On Monday night, a CNN Town Hall showcased five Democratic candidates—Elizabeth Warren, Bernie Sanders, Kamala Harris, Pete Buttigieg and Amy Klobuchar (and yes, Joe Biden still hasn’t announced his candidacy)—more than 18 months out from the 2020 election. To keep you from the horror of watching five hours of the candidates recounting their platforms and fielding questions, we’ve summed up how they feel about an issue that has picked up momentum ever since the release of the partially redacted Mueller report.
Without further ado, here’s what each of the Democratic hopefuls had to say about impeaching Donald Trump in the wake of the Mueller report’s revelations:
Anderson Cooper asked the Massachusetts senator, “What do you say to those Democrats who say, look, this is not the time, it’s going to take away the focus from winning in 2020? Speaker Pelosi told her caucus again just today that she no plans to immediately initiate impeachment proceedings.”
Warren, with more guts than Pelosi could ever dream of having, responded, “So, there is no political inconvenience exception to the United States Constitution.”
So, here's how I see this: if any other human being in this country had done what's documented in the Mueller report, they would be arrested and put in jail. Obstruction of justice is a serious crime in this country. But Mueller believed because of the directions from Donald Trump's Justice Department that he could not bring a criminal indictment against a sitting president. I think he's wrong on that, but that's what he believed. So he serves the whole thing up to the United States Congress and says, in effect, if there's going to be any accountability, that accountability has to come from the Congress. And the tool that we are given for that accountability is the impeachment process.
Sanders proved more tempered than Warren in his response to impeachment, saying that he wanted a “full investigation” to occur, but that he didn't have faith Senate Republicans would do their due diligence. He reiterated the message that impeachment would take away from the 2020 election and possibly work in Trump's favor:
Here is my concern: At the end of the day, what is most important to me is to see that Donald Trump is not re-elected President and I intend to do everything I can to make sure that that doesn't happen.
But if for the next year all the Congress is talking about is “Trump, Trump, Trump,” and “Mueller, Mueller, Mueller” and we're not talking about health care and raising the minimum wage to a living wage and we're not talking about climate change and sexism and racism and homophobia and the issues that concern ordinary Americans, I worry that works to Trump's advantage.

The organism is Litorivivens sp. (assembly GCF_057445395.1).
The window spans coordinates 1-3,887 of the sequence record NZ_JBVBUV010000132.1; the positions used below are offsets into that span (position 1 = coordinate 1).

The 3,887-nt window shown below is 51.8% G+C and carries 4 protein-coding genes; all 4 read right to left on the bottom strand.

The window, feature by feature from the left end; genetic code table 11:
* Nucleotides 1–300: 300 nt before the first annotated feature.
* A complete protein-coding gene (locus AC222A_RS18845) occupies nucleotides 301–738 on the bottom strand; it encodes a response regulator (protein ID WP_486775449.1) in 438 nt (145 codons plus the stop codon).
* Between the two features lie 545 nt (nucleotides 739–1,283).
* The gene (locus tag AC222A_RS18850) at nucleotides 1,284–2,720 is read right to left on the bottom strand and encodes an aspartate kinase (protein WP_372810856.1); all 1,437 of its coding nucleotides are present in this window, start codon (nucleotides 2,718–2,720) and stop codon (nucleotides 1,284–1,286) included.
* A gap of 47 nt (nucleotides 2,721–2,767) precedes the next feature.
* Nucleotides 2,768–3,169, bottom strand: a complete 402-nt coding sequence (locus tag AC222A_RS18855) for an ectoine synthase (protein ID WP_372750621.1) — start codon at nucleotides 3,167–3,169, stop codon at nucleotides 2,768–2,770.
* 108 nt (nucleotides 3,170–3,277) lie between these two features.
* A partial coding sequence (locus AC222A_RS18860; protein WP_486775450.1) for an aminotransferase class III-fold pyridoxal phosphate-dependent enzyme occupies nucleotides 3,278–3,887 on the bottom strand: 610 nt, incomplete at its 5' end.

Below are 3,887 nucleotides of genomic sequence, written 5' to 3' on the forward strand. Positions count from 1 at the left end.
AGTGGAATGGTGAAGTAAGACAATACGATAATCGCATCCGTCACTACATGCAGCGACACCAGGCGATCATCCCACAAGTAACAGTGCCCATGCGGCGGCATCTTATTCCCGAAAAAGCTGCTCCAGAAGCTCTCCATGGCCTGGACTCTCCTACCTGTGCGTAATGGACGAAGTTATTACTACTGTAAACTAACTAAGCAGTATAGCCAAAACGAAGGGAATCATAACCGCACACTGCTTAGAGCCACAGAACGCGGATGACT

Senator Harris was a bit more bold than Bernie, but still described herself as a “realist” and said that she didn't trust Republicans to follow the facts rather than toe the party line as per usual. She explained:
I think we have very good reason to believe that there is an investigation that has been conducted which has produced evidence that tells us that this President and his administration engaged in obstruction of justice. I believe Congress should take the steps towards impeachment.
The California lawmaker also said, “I believe that we need to get rid of this president. That's why I'm running to become president of the United States. That is part of the premise, obviously, of my plan.”
As the only candidate in the Town Hall not serving in Congress, Buttigieg's perspective on impeachment differed slightly … but not in any meaningful way. In the video below, he says that, “I think [Trump]s] made it pretty clear that he deserves impeachment,” but acknowledged that the process is something for Congress to deal with. In Mayor Pete's eyes, his job is to “relegate Trumpism to the dustbin of history” by beating him in the election. Buttigieg expressed concern that when we continually talk about Trump and his wrongdoing, your average American (who even is that?) feels their issues are ignored.
She's still here, folks! Klobuchar said that “we need to have hearings in both the House and the Senate and not just with Attorney General Barr” and “[t]he impeachment proceedings are up to the House.”
As a senator, she describe the role of the Senate as that of “the jury.” Her main message, though, was that one of the most important ways to hold Trump accountable “is by defeating him in the 2020 election. And I believe I can do that.”